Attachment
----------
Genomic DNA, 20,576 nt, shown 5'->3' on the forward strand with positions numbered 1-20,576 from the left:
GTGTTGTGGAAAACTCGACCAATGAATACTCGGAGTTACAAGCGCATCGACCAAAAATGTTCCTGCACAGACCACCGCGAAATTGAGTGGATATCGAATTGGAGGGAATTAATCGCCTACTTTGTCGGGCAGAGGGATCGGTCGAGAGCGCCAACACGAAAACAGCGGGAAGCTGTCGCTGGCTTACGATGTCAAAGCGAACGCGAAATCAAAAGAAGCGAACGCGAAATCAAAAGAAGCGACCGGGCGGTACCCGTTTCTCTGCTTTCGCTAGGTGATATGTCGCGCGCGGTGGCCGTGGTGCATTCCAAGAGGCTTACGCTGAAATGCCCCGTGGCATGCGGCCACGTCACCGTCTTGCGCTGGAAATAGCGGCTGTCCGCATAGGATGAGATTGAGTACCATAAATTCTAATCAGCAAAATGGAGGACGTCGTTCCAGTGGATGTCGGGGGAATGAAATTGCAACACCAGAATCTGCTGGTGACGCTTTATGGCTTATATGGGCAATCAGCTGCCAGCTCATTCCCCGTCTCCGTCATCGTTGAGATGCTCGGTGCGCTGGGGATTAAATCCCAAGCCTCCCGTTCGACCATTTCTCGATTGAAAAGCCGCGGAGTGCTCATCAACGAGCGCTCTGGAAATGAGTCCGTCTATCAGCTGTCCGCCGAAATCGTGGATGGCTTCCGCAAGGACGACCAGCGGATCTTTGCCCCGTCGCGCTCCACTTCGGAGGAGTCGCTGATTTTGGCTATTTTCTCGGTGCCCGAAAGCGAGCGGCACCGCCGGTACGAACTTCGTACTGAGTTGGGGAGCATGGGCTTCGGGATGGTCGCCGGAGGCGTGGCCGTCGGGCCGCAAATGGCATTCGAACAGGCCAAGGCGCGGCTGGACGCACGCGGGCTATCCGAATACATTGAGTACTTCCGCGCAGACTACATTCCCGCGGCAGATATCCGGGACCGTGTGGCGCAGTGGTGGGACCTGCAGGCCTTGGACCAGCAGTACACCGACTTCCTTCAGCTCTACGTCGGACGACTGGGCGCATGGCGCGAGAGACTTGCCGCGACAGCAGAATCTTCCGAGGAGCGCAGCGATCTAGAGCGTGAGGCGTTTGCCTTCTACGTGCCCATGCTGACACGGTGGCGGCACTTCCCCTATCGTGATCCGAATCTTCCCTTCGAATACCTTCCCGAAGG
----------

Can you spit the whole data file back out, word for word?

Genomic DNA, 20,576 nt, shown 5'->3' on the forward strand with positions numbered 1-20,576 from the left:
GTGTTGTGGAAAACTCGACCAATGAATACTCGGAGTTACAAGCGCATCGACCAAAAATGTTCCTGCACAGACCACCGCGAAATTGAGTGGATATCGAATTGGAGGGAATTAATCGCCTACTTTGTCGGGCAGAGGGATCGGTCGAGAGCGCCAACACGAAAACAGCGGGAAGCTGTCGCTGGCTTACGATGTCAAAGCGAACGCGAAATCAAAAGAAGCGAACGCGAAATCAAAAGAAGCGACCGGGCGGTACCCGTTTCTCTGCTTTCGCTAGGTGATATGTCGCGCGCGGTGGCCGTGGTGCATTCCAAGAGGCTTACGCTGAAATGCCCCGTGGCATGCGGCCACGTCACCGTCTTGCGCTGGAAATAGCGGCTGTCCGCATAGGATGAGATTGAGTACCATAAATTCTAATCAGCAAAATGGAGGACGTCGTTCCAGTGGATGTCGGGGGAATGAAATTGCAACACCAGAATCTGCTGGTGACGCTTTATGGCTTATATGGGCAATCAGCTGCCAGCTCATTCCCCGTCTCCGTCATCGTTGAGATGCTCGGTGCGCTGGGGATTAAATCCCAAGCCTCCCGTTCGACCATTTCTCGATTGAAAAGCCGCGGAGTGCTCATCAACGAGCGCTCTGGAAATGAGTCCGTCTATCAGCTGTCCGCCGAAATCGTGGATGGCTTCCGCAAGGACGACCAGCGGATCTTTGCCCCGTCGCGCTCCACTTCGGAGGAGTCGCTGATTTTGGCTATTTTCTCGGTGCCCGAAAGCGAGCGGCACCGCCGGTACGAACTTCGTACTGAGTTGGGGAGCATGGGCTTCGGGATGGTCGCCGGAGGCGTGGCCGTCGGGCCGCAAATGGCATTCGAACAGGCCAAGGCGCGGCTGGACGCACGCGGGCTATCCGAATACATTGAGTACTTCCGCGCAGACTACATTCCCGCGGCAGATATCCGGGACCGTGTGGCGCAGTGGTGGGACCTGCAGGCCTTGGACCAGCAGTACACCGACTTCCTTCAGCTCTACGTCGGACGACTGGGCGCATGGCGCGAGAGACTTGCCGCGACAGCAGAATCTTCCGAGGAGCGCAGCGATCTAGAGCGTGAGGCGTTTGCCTTCTACGTGCCCATGCTGACACGGTGGCGGCACTTCCCCTATCGTGATCCGAATCTTCCCTTCGAATACCTTCCCGAAGG